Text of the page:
My fiancé and I really wanted a big wooden arch or arbor for our wedding in the fall – but looking around at pricing, we knew we were NOT going to spend $200 or more to have one when we could easily make it ourselves. We spent about $70 at Home Depot and this turned out so amazing! I can’t wait to have it up there at the altar for our big day 😉 And knowing that WE made it together will make it even more special! I mean, he did most of the work and I just took notes and asked questions and probably bugged him more than I helped, BUT we did make it together 😉
Finished measurements are –
Height: 88 inches
Width: 90 inches
Depth: 48 inches
For this project you will need:
- two 10-foot 2″ x 4″ boards
- two 10-foot 2″ x 6″ boards
- three 8-foot 2″ x 6″ boards
- screws (we used these)
- stain or paint (we used this)
- a circular saw (or hand saw) and/or a mitre saw
- tape measure
Start by laying out your wood so you can get a good idea of what you’re going to be doing.
The two 10-foot 2″ x 6″ boards are the horizontal top pieces.
On the two 10-foot 2″ x 6″ boards, mark 20″ in from each end.
Then, mark 10 1/2″ in from the ends.
Using a straight edge, draw a line from the end of the board to the opposite side of the board at the 10 1/2″ mark (as illustrated below).
*When you draw your lines for the angled edges of the top piece – make sure you draw your angles opposite of each other so the ends point out. You don’t want to end up with the angled ends both going the same way – you want them pointing out, opposite of each other. And remember to always double-check your lines before you cut 😉 As the saying goes – measure twice, cut once 😉
Now cut along the line to make the angled edges of the top boards.
Once you have cut all four angled ends, set those boards aside.
Now, we’re going to move on to the vertical side pieces.
Cut the two 8-foot 2″ x 6″ pieces down to 86″ tall.
Now, layer the boards to put together for the top part.
Start by laying down one of the top angle pieces.
Then, lay down the vertical pieces on top of the angled horizontal piece, lining them up with the 20″ line we made back at the beginning of this process, and squaring them up.
(Be sure to place them inside of the 20″ line so that the space between the angle and the vertical piece is about 4″).
Screw them into place, making sure not to inset the screws too much – you don’t want the sharp ends coming through the other side.
Screw in both vertical pieces onto the horizontal angled piece.
Now, place the other horizontal angled board atop the boards you just screwed together.
You’re going to screw these boards together.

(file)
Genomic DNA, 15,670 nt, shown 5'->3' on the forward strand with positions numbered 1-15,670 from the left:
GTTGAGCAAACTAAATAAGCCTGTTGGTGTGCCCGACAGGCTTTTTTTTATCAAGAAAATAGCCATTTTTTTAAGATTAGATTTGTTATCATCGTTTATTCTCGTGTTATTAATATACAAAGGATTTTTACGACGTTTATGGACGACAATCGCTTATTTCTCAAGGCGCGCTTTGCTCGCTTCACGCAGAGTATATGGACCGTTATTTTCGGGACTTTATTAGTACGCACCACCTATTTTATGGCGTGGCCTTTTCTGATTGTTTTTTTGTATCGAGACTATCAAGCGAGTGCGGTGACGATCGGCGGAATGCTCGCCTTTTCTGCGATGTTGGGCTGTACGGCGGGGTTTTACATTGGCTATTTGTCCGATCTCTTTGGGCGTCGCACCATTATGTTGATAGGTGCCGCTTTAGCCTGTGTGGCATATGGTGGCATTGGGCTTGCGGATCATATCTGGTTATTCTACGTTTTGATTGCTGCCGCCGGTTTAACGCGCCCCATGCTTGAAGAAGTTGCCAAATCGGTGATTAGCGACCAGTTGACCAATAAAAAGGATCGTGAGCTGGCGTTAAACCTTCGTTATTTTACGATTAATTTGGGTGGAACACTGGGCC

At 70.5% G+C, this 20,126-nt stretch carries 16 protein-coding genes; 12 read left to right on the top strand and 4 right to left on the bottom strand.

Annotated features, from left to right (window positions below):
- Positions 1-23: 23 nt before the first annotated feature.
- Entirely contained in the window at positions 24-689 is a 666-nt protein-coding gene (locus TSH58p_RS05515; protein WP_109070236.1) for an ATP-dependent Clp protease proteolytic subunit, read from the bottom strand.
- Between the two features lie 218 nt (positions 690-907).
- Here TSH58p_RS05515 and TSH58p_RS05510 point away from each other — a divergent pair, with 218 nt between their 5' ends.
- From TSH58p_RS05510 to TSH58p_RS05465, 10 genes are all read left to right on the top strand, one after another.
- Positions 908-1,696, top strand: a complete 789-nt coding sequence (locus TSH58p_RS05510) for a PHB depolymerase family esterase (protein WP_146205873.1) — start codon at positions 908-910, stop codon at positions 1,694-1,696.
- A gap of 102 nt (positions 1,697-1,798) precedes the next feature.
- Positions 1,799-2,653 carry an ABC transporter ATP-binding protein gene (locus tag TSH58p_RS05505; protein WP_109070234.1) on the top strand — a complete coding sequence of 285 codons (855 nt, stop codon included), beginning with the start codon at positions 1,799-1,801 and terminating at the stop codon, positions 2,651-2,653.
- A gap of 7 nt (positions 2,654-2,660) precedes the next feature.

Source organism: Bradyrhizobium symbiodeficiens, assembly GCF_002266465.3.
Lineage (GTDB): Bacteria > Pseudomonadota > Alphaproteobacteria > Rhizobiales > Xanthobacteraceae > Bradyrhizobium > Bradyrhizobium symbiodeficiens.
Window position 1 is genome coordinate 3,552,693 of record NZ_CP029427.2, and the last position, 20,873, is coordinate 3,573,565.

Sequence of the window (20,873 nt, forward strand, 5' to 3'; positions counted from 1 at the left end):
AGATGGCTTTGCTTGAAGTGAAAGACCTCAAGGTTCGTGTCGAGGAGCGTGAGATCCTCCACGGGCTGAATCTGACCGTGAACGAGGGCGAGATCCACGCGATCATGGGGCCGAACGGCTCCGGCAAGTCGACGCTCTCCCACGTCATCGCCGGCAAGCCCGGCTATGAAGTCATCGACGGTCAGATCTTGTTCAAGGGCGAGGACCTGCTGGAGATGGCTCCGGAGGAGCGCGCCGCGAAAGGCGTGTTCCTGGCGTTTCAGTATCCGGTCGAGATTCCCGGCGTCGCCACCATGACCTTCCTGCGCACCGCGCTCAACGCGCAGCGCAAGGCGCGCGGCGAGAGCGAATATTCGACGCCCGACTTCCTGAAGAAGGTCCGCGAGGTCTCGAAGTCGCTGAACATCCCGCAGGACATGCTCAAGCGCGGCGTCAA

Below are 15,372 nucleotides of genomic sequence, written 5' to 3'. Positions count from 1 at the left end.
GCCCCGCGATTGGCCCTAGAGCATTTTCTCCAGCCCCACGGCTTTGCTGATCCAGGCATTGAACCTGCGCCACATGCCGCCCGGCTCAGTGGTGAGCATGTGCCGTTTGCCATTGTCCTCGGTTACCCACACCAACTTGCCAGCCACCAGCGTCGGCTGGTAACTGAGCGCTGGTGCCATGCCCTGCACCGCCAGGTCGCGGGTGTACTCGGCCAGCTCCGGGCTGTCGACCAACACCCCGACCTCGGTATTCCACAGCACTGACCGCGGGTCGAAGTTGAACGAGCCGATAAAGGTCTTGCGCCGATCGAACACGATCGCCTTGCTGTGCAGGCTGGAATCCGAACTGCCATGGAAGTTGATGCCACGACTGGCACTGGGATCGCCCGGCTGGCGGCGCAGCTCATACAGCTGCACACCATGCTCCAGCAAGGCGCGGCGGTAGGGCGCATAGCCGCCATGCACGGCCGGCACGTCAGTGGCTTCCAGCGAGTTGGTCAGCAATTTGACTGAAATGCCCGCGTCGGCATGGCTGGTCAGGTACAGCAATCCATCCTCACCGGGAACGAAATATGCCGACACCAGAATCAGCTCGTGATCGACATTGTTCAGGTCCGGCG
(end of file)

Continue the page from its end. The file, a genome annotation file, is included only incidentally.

*Here’s a tip to make sure you don’t screw into the other screws . . . if you screwed the last ones in at the corners, do these ones in a North, South, East, West pattern. Or vice versa if you screwed the first ones in at N, S, E, W pattern 😉
Since we layered our boards and screwed as we went, the front of the arbor won’t show any screwheads. I love that – I wanted my arbor to be rustic but I still didn’t want to see a bunch of shiny screwheads all over it. (My guy is so smart).
Now, moving on to the base pieces.
Using the remaining 8-foot 2″ x 6″ board, cut it in half for the base pieces of the arbor.
Mark the center of the base boards so you know where to screw it in to the vertical pieces.
Screw the base pieces to the bottom of the vertical boards. (This works best if you put your screws in the base piece before you screw them into the vertical board). Make sure you get the screws in all the way so your base pieces sit flat.
Once you have the base pieces screwed on, it’s time to move onto the angled brace pieces!
For these, you will need to cut 4 angled pieces (2 per side) from the 10-foot 2″ x 4″ board.
Start by cutting 4 pieces – each one 28″ long.
Then, using a mitre saw, cut in a 45 degree angle on each end on the flat side of the wood.
Now, toenail the screw into the base pieces so they’re nice and secure. If you don’t know how to do that, this video explains it quickly and easily (shoutout to my love for doing this for me!).
Both bases should now be complete!
Now we’re going to move on to the angled braces at the top of the arbor.
If you don’t want these pieces here, you could totally skip them. But, personally, I love the way they look up there and I think they’ll be perfect for when I wrap some fabric and greenery around the top of the arbor.
For these pieces, you’re going to use the 2″ x 4″ board and cut two pieces that are 28″ long.
Cut them at a 45 degree angle as pictured below. On the other end of the board, cut the angle the opposite way.
Then, measure 17 1/2″ down from the bottom of the horizontal piece on the top and mark it on your vertical board.
This brace piece is going to be flush with the vertical piece but pushed up snug between the top two pieces of the arbor.
Toenail the board in (from the back so no screwheads are visible). Add a screw at the top in the horizontal board (once again, make sure it’s from the back so no screwheads are seen).
Your arbor is completely constructed! Yay! Now step back and look it over 😉
If you’re going to paint or stain your arbor, now is the time.
We used this Minwax Espresso stain – we left it on for about 3-4 minutes before wiping it off. We were working in over 100 degree temperatures and barely any humidity so I wanted to make sure it wasn’t on there too long. (Make sure you follow the directions on the can).
(Find the rustic cabinet here)